Auction giant eBay has stopped buyingGoogle AdWords in apparent retaliation for a now-canceled event meant to build support among eBay sellers forGoogle Checkout — a sign of the increasing tensions between the Internet competitors.
The spat reportedly began when Google last week announced it would hold an event that coincided with the beginning of eBay Live, the annual gathering of eBay sellers and devotees taking place in Boston this year.
The Google gathering was aimed at encouraging eBay sellers to demand the auction site allow the use of Checkout, Google’s online payment service. eBay strongly urges its sellers to use itsPayPal service as the preferred option for closing auction and fixed-pricesales and has not opened the site to Checkout.
Shifting Ad Spending
eBay confirmed that it had shifted ad spending away from Google AdWords, the search giant’s paid keyword program, but billed the move as part of an “ongoing experiment” to test various advertising options and occasionally change its mix of media buys.
The timing suggests eBay was upset about Google’s event, called the “Google Checkout Freedom Party.”
eBay reportedly pulled its ad purchases by Wednesday morning. Later that day, Google canceled the planned event in Boston through a blog post from Google Checkout Team member Tom Oliveri.
“eBay Live attendees have plenty of activities to keep them busy this week in Boston, and we did not want to detract from that activity,” Oliveri wrote. “After speaking with officials at eBay, we at Google agreed that it was better for us not to feature this event during the eBay Live conference. Google is constantly reaching out to new users and sellers, and we are available to privately discuss any matters of concern with individuals as they relate to Google products.”
The eBay-Google partnership — Google also delivers ads to overseas eBay sites — has long been rife with tension, with each company eying many of the same online opportunities.
For instance,Google Base competes withCraigslist, the funky classified site that eBay has invested in, and Google Checkout was initially viewed as a PayPal-killer.
eBay has partnered extensively with Google rival Yahoo, striking a multiyear deal last spring that called for the two to work more closely together in other areas as well, with theYahoo Wallet service using PayPal and with cooperation around new technology to take advantage of eBay’sSkype Internet calling service.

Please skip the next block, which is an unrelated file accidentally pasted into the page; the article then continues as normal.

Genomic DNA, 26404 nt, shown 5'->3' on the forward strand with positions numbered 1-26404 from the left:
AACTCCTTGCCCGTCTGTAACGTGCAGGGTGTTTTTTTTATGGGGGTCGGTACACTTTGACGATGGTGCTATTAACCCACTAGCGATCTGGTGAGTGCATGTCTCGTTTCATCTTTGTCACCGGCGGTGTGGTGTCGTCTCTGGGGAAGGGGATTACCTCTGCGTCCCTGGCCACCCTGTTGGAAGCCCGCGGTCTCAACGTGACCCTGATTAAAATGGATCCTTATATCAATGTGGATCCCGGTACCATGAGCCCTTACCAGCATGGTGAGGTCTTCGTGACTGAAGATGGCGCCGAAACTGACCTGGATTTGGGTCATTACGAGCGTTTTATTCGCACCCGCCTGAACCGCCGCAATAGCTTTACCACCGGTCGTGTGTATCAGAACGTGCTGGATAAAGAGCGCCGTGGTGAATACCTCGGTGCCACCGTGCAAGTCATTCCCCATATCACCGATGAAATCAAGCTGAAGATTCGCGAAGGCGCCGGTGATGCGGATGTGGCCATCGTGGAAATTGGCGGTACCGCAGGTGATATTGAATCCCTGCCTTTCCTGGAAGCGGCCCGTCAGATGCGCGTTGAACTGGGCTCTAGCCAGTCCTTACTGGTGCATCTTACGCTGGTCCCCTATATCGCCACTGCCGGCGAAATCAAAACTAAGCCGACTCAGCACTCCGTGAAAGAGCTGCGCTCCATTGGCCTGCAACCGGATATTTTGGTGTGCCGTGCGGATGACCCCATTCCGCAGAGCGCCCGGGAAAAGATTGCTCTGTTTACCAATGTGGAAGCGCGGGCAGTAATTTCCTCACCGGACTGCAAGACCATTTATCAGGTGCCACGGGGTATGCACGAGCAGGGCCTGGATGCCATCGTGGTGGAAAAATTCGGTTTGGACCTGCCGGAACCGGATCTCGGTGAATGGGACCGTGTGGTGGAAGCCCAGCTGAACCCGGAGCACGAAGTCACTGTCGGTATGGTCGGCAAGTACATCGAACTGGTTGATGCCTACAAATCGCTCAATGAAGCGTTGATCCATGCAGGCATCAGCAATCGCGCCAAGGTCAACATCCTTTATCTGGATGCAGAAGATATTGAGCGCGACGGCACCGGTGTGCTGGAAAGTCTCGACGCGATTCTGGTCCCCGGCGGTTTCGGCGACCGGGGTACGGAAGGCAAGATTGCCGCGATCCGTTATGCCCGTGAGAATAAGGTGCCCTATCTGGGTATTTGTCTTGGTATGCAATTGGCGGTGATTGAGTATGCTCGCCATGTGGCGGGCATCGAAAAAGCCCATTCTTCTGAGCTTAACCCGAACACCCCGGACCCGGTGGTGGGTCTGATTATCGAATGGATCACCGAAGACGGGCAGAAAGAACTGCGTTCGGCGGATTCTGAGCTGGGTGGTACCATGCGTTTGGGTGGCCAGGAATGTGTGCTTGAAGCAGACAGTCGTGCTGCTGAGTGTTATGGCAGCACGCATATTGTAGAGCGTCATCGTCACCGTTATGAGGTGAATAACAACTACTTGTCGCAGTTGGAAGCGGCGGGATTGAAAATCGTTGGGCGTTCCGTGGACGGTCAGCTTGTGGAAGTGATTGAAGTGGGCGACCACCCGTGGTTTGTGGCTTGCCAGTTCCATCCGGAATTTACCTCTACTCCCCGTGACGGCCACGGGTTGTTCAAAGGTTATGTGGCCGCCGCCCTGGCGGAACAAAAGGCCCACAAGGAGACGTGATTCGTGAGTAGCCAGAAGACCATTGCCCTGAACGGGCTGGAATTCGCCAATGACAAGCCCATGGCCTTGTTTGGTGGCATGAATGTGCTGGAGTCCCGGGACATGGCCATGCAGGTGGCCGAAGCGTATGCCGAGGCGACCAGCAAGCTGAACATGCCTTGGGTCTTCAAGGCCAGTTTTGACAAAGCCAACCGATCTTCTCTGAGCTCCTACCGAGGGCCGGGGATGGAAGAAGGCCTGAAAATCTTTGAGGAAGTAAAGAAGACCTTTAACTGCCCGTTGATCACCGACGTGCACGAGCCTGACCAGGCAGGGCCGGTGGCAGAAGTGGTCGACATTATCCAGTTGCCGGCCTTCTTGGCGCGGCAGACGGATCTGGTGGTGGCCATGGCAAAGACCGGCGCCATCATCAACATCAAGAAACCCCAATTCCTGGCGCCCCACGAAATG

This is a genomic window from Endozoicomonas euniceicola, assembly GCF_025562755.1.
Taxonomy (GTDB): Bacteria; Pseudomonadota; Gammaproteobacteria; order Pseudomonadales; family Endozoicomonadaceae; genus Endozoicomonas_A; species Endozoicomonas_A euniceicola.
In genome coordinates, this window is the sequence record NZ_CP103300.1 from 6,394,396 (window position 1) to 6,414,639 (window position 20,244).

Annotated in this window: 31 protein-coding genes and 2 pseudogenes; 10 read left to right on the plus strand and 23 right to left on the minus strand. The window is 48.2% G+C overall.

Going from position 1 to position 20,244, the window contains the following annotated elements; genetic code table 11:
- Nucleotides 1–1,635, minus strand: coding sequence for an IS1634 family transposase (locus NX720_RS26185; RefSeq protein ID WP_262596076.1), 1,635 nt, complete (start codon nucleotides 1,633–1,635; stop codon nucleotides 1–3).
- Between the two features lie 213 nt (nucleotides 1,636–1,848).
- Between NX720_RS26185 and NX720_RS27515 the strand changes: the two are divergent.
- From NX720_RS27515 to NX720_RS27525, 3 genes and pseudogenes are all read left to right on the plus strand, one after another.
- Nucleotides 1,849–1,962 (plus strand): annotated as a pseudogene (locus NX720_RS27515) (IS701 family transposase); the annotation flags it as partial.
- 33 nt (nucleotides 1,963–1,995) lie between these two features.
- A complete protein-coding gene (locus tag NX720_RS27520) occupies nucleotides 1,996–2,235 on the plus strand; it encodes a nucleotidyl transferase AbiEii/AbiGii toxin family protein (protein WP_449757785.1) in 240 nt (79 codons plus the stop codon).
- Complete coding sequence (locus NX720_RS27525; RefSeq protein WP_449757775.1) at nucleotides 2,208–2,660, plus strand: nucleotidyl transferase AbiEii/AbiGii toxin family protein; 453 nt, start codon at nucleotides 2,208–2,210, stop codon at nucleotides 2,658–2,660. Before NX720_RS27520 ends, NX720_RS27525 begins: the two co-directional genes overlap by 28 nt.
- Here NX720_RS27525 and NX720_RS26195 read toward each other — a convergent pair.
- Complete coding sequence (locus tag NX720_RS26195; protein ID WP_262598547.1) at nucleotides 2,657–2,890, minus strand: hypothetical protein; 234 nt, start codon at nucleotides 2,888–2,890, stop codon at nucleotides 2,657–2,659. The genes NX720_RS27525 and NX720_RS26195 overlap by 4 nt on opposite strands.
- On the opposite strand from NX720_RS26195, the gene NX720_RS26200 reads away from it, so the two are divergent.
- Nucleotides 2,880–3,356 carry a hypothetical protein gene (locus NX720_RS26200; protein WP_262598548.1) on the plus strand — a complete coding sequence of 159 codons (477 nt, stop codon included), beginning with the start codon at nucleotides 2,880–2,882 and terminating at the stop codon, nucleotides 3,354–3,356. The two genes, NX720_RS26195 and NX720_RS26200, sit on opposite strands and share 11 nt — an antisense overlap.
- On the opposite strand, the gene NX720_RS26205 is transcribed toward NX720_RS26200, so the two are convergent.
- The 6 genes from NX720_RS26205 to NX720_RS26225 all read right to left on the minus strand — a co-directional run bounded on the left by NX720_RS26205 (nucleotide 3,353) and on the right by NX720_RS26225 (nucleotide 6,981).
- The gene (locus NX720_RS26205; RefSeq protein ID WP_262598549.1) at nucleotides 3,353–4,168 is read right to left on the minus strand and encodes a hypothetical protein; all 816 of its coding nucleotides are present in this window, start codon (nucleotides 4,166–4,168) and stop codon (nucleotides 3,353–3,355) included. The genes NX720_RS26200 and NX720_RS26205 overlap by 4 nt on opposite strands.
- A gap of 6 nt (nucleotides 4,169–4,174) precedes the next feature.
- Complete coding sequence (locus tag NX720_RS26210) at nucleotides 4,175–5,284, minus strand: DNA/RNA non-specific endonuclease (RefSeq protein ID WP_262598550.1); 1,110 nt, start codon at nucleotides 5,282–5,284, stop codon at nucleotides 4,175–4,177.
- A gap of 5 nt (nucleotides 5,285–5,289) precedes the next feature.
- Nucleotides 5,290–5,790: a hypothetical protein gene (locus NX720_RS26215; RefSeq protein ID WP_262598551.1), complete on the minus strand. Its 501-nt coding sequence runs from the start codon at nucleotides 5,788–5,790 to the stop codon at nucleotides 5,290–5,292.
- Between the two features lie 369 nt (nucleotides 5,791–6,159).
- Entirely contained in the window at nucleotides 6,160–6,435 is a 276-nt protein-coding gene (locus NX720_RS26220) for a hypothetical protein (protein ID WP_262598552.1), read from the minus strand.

Freedom Rings Hollow
Google had hoped to use the concentrated gathering of eBay devotees to build support for Checkout, apparently seeking to create grassroots support for opening up the auction site to the payment alternative, which lets shoppers store credit card information and use a simple log-in and password to make payments to merchants across the Web. Google invited eBay sellers to board a trolley and travel to an important site in pre-Revolutionary history, the Old South Meeting House, for the shindig.
“We’ll use the same spot where revolutionaries launched the Boston Tea Party to celebrate freedom with free food, free drinks, free live music — even free massages,” Google wrote in an invitation posted to the Google Checkout blog.
eBay Live attracts scores of vendors who sell services and products to eBay users — such as automated auction programs and items to support their businesses. However, the event is mainly a chance for eBay to foster a stronger sense of community among its users. The company treats attendees to entertainment, motivational speeches and a keynote from CEO Meg Whitman.
Partners in Time
eBay is the largest single AdWords customer in the U.S., according to both comScore and Nielsen//NetRatings; comScore estimates that eBay spent nearly twice as much as the No. 2 AdWords customer, Target.
eBay spends around US$25 million a quarter on AdWords, RBC Capital Markets analyst Jordan Rohan writes in a research note — a fraction of the $3.7 billion in revenue Google raked in last quarter — the vast majority of it from paid search listings.
Still, the tiff is heavy with symbolism, especially since Google has claimed that its Checkout service was not meant to compete directly with PayPal, which specializes in small payments and those between individuals, rather than those between consumers andmerchants, said search expert John Battelle.
Meanwhile, eBay may get as many as 12 percent of its visitors through Google searches each month, Battelle told the E-Commerce Times, suggesting a codependence that eBay may have been trying to break with the Yahoo deal.
In some ways, all of the major Internet companies have been converging on the same, increasingly crowded turf, Forrester Research analyst Carrie Johnson told the E-Commerce Times.
Where once there were “bright lines” dividing major Web companies, she noted, eBay moved into Amazon’s fixed-price retail world, while Google built itself up into more of a portal to compete with Yahoo and AOL and added the payment function, which put it on a collision course with eBay.
The potential for clashes has grown as each company has moved into new areas through acquisitions, as well. “A lot of the partnerships now in place date from a time when there was much less overlap and direct competition,” Johnson said.